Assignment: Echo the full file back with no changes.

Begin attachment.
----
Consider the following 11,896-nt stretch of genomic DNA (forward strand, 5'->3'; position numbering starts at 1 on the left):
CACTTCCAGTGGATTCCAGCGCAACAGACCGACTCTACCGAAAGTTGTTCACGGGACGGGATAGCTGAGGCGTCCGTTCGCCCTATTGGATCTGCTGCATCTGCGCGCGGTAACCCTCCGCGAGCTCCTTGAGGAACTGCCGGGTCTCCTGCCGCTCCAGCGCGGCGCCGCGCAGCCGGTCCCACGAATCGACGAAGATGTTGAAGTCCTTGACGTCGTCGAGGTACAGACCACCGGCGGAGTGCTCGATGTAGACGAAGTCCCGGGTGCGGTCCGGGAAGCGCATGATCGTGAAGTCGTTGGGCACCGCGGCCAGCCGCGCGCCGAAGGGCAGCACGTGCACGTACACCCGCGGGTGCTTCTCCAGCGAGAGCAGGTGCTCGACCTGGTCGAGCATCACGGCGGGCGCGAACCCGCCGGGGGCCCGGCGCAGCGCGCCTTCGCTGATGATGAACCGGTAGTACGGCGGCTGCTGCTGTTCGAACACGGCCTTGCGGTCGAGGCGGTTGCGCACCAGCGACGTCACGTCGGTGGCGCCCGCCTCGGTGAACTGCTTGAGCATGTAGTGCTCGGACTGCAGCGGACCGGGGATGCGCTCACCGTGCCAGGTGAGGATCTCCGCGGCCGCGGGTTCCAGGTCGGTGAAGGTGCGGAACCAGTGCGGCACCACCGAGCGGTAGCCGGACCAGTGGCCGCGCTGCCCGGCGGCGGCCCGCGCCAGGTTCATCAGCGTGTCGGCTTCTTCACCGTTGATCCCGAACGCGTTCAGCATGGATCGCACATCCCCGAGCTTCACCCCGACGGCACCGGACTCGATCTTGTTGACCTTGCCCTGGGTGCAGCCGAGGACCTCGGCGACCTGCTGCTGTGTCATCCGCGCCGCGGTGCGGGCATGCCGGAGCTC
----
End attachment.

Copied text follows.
Consider the following 11,896-nt stretch of genomic DNA (forward strand, 5'->3'; position numbering starts at 1 on the left):
CACTTCCAGTGGATTCCAGCGCAACAGACCGACTCTACCGAAAGTTGTTCACGGGACGGGATAGCTGAGGCGTCCGTTCGCCCTATTGGATCTGCTGCATCTGCGCGCGGTAACCCTCCGCGAGCTCCTTGAGGAACTGCCGGGTCTCCTGCCGCTCCAGCGCGGCGCCGCGCAGCCGGTCCCACGAATCGACGAAGATGTTGAAGTCCTTGACGTCGTCGAGGTACAGACCACCGGCGGAGTGCTCGATGTAGACGAAGTCCCGGGTGCGGTCCGGGAAGCGCATGATCGTGAAGTCGTTGGGCACCGCGGCCAGCCGCGCGCCGAAGGGCAGCACGTGCACGTACACCCGCGGGTGCTTCTCCAGCGAGAGCAGGTGCTCGACCTGGTCGAGCATCACGGCGGGCGCGAACCCGCCGGGGGCCCGGCGCAGCGCGCCTTCGCTGATGATGAACCGGTAGTACGGCGGCTGCTGCTGTTCGAACACGGCCTTGCGGTCGAGGCGGTTGCGCACCAGCGACGTCACGTCGGTGGCGCCCGCCTCGGTGAACTGCTTGAGCATGTAGTGCTCGGACTGCAGCGGACCGGGGATGCGCTCACCGTGCCAGGTGAGGATCTCCGCGGCCGCGGGTTCCAGGTCGGTGAAGGTGCGGAACCAGTGCGGCACCACCGAGCGGTAGCCGGACCAGTGGCCGCGCTGCCCGGCGGCGGCCCGCGCCAGGTTCATCAGCGTGTCGGCTTCTTCACCGTTGATCCCGAACGCGTTCAGCATGGATCGCACATCCCCGAGCTTCACCCCGACGGCACCGGACTCGATCTTGTTGACCTTGCCCTGGGTGCAGCCGAGGACCTCGGCGACCTGCTGCTGTGTCATCCGCGCCGCGGTGCGGGCATGCCGGAGCTC